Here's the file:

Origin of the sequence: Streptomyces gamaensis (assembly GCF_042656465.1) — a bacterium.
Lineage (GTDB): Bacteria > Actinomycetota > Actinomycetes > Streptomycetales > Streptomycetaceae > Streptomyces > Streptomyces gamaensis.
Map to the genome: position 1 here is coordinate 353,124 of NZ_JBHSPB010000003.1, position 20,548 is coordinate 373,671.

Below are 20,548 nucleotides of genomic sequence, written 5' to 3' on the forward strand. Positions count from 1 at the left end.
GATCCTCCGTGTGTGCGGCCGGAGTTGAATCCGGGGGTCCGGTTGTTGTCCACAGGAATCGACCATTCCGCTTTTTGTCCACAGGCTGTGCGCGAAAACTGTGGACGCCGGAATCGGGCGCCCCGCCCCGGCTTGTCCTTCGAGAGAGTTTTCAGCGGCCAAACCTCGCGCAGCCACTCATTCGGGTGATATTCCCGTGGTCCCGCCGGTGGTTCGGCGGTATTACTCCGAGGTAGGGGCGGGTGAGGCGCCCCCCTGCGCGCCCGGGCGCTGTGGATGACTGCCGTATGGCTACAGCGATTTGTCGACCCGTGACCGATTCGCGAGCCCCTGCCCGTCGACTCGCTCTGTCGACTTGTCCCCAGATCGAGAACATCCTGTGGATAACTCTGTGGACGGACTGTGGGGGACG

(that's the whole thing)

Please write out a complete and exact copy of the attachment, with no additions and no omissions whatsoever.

Origin of the sequence: Streptomyces gamaensis (assembly GCF_042656465.1) — a bacterium.
Lineage (GTDB): Bacteria > Actinomycetota > Actinomycetes > Streptomycetales > Streptomycetaceae > Streptomyces > Streptomyces gamaensis.
Map to the genome: position 1 here is coordinate 353,124 of NZ_JBHSPB010000003.1, position 20,548 is coordinate 373,671.

Below are 20,548 nucleotides of genomic sequence, written 5' to 3' on the forward strand. Positions count from 1 at the left end.
GATCCTCCGTGTGTGCGGCCGGAGTTGAATCCGGGGGTCCGGTTGTTGTCCACAGGAATCGACCATTCCGCTTTTTGTCCACAGGCTGTGCGCGAAAACTGTGGACGCCGGAATCGGGCGCCCCGCCCCGGCTTGTCCTTCGAGAGAGTTTTCAGCGGCCAAACCTCGCGCAGCCACTCATTCGGGTGATATTCCCGTGGTCCCGCCGGTGGTTCGGCGGTATTACTCCGAGGTAGGGGCGGGTGAGGCGCCCCCCTGCGCGCCCGGGCGCTGTGGATGACTGCCGTATGGCTACAGCGATTTGTCGACCCGTGACCGATTCGCGAGCCCCTGCCCGTCGACTCGCTCTGTCGACTTGTCCCCAGATCGAGAACATCCTGTGGATAACTCTGTGGACGGACTGTGGGGGACG